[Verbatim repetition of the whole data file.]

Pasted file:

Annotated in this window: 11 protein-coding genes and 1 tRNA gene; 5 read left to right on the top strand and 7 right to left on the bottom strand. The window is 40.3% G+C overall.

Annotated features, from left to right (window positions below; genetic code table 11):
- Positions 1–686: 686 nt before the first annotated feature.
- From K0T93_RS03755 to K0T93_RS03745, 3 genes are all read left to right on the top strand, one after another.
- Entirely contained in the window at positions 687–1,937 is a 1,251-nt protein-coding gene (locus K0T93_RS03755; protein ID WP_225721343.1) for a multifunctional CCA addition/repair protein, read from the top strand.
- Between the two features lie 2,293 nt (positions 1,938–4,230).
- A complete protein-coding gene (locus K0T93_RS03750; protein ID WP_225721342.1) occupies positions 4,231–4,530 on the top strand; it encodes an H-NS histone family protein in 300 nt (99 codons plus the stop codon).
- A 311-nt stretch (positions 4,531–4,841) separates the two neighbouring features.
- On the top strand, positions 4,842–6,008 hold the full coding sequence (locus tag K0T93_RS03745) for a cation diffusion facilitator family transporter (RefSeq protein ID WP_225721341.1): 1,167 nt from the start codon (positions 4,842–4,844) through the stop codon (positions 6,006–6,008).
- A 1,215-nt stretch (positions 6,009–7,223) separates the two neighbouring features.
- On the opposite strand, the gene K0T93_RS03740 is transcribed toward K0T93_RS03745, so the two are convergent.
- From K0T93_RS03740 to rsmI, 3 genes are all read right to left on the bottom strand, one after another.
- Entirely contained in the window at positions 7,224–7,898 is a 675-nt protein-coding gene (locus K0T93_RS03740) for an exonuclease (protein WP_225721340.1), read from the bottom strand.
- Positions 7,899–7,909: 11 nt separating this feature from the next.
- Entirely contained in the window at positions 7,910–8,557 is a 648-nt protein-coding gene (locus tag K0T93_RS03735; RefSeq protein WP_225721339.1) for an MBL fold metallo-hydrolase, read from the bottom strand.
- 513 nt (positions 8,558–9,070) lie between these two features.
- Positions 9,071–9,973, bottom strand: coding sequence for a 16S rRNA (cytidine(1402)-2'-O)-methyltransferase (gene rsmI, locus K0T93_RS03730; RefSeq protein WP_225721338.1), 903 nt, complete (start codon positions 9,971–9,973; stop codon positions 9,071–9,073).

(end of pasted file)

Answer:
Annotated in this window: 11 protein-coding genes and 1 tRNA gene; 5 read left to right on the top strand and 7 right to left on the bottom strand. The window is 40.3% G+C overall.

Annotated features, from left to right (window positions below; genetic code table 11):
- Positions 1–686: 686 nt before the first annotated feature.
- From K0T93_RS03755 to K0T93_RS03745, 3 genes are all read left to right on the top strand, one after another.
- Entirely contained in the window at positions 687–1,937 is a 1,251-nt protein-coding gene (locus K0T93_RS03755; protein ID WP_225721343.1) for a multifunctional CCA addition/repair protein, read from the top strand.
- Between the two features lie 2,293 nt (positions 1,938–4,230).
- A complete protein-coding gene (locus K0T93_RS03750; protein ID WP_225721342.1) occupies positions 4,231–4,530 on the top strand; it encodes an H-NS histone family protein in 300 nt (99 codons plus the stop codon).
- A 311-nt stretch (positions 4,531–4,841) separates the two neighbouring features.
- On the top strand, positions 4,842–6,008 hold the full coding sequence (locus tag K0T93_RS03745) for a cation diffusion facilitator family transporter (RefSeq protein ID WP_225721341.1): 1,167 nt from the start codon (positions 4,842–4,844) through the stop codon (positions 6,006–6,008).
- A 1,215-nt stretch (positions 6,009–7,223) separates the two neighbouring features.
- On the opposite strand, the gene K0T93_RS03740 is transcribed toward K0T93_RS03745, so the two are convergent.
- From K0T93_RS03740 to rsmI, 3 genes are all read right to left on the bottom strand, one after another.
- Entirely contained in the window at positions 7,224–7,898 is a 675-nt protein-coding gene (locus K0T93_RS03740) for an exonuclease (protein WP_225721340.1), read from the bottom strand.
- Positions 7,899–7,909: 11 nt separating this feature from the next.
- Entirely contained in the window at positions 7,910–8,557 is a 648-nt protein-coding gene (locus tag K0T93_RS03735; RefSeq protein WP_225721339.1) for an MBL fold metallo-hydrolase, read from the bottom strand.
- 513 nt (positions 8,558–9,070) lie between these two features.
- Positions 9,071–9,973, bottom strand: coding sequence for a 16S rRNA (cytidine(1402)-2'-O)-methyltransferase (gene rsmI, locus K0T93_RS03730; RefSeq protein WP_225721338.1), 903 nt, complete (start codon positions 9,971–9,973; stop codon positions 9,071–9,073).